Informed Producers and Consumers

So it seems that the question isn't whether teachers should buy and sell plans in online marketplaces—they are doing so. Perhaps the focus should shift toward training teachers to be informed producers and consumers.

Polikoff knows of a district that decided to curate materials from the web and post them on its website after realizing that many of its teachers were buying plans online. "If teachers are going to use things that aren't in the textbook, at least they can be on the same page and have a better sense of quality," he says.

Polikoff believes it's a smart approach, especially if a district knows that the curriculum is coming up short in certain areas. "It requires some capacity at the district level. Having one person who is an expert in curriculum lead that work as opposed to individual teachers doing it is both more efficient and more likely to be successful," he says.

Still, teachers who wish to purchase lesson plans on their own might use a rubric to independently evaluate the quality of a resource. The nonprofit group Achieve has published rubrics for evaluating OER, including factors such as alignment to standards, quality of assessments, and opportunities for deeper learning (Achieve Inc., 2011). There's no reason why scoring guides such as these can't be used to judge purchased lesson plans as well.

Gallagher and Swalwell are taking a more proactive approach with their preservice teachers. "We've begun to introduce the case of the qu wedding in our elementary social studies methods course," says Gallagher. She leads a discussion about the problematic social studies concepts in the lesson and then instructs undergraduate students to search online and evaluate other lessons on the web for similar issues.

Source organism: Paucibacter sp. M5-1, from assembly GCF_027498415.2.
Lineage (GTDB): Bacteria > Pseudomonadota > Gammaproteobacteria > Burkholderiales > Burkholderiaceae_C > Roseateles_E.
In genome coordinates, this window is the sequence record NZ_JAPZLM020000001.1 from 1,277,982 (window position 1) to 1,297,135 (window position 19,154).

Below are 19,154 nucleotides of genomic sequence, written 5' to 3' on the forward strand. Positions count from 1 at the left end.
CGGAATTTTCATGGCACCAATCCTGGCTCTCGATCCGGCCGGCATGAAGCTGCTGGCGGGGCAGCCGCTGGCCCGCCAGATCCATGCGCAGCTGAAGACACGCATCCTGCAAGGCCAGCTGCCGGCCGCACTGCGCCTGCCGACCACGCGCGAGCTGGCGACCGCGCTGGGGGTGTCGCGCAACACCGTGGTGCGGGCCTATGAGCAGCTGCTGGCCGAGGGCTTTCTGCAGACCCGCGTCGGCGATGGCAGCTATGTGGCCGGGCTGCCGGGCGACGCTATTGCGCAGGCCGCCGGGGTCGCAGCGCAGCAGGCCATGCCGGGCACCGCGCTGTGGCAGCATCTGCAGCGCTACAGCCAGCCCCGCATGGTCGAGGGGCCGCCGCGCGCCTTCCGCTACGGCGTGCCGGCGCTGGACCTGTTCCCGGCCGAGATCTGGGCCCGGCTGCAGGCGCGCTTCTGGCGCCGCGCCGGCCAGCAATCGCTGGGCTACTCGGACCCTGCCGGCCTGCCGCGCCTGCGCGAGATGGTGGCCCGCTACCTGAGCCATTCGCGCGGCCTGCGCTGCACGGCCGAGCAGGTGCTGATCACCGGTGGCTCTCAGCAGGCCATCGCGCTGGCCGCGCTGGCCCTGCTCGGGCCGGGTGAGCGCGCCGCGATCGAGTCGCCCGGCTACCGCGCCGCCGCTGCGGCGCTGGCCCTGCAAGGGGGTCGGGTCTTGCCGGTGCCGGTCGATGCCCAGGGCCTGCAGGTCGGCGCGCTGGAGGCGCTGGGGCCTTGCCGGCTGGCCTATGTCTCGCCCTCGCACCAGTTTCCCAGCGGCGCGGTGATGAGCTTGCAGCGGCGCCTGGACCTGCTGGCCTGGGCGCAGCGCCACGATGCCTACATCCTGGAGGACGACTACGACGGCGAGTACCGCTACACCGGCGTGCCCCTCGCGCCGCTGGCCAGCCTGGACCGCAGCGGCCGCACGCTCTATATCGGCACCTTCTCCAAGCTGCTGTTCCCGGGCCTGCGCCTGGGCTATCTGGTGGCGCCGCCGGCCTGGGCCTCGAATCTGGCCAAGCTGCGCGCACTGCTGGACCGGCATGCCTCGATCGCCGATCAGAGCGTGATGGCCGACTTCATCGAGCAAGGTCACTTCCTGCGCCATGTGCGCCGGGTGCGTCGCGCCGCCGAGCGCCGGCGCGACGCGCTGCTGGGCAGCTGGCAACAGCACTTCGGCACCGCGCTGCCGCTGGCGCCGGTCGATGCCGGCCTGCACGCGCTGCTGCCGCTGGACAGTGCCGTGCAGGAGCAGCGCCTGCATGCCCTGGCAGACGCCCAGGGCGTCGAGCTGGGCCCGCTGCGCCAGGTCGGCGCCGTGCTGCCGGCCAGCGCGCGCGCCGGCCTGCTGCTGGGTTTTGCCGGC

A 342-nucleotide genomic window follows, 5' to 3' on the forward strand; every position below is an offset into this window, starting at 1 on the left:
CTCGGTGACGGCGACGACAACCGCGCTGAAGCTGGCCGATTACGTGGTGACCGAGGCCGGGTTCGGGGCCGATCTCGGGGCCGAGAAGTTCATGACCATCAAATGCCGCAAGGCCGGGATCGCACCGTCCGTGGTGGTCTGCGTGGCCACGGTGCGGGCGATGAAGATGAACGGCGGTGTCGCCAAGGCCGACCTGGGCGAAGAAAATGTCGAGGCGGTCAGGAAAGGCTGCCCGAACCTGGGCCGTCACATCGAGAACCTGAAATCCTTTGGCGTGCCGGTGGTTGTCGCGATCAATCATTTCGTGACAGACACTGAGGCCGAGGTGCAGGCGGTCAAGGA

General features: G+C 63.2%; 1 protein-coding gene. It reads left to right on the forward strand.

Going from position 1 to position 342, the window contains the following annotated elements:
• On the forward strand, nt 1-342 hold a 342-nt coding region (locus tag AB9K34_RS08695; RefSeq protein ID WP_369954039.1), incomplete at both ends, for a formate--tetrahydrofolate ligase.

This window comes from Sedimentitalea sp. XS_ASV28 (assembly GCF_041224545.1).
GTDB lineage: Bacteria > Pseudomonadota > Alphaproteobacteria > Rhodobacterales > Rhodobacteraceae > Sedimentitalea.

"We hope that more teacher prep programs are paying attention to this because more and more teachers are using these sites," Swalwell adds. "What tools are we giving teacher candidates to engage with the sites in ways that are professional, productive, and effective? We want to give them as much practice as possible sorting through what is 'good' and 'bad' and learning that 'cute' or 'fun' activities are not sufficient reasons for doing something meaningful with students."


Achieve, Inc. (2011, November 18). Rubrics for evaluating Open Education Resources (OER) objects. Retrieved from

Gallagher, J. L., Swalwell, K. M., & Bellows, E. M. (2016). The QU wedding: Examining a case of problematic hidden social studies. Manuscript in preparation.

Hu, W. (2009, November 14). Selling lessons online raises cash and questions. New York Times. Retrieved from

Walker, T. (2010). Legal controversy over lesson plans. Retrieved from National Education Association at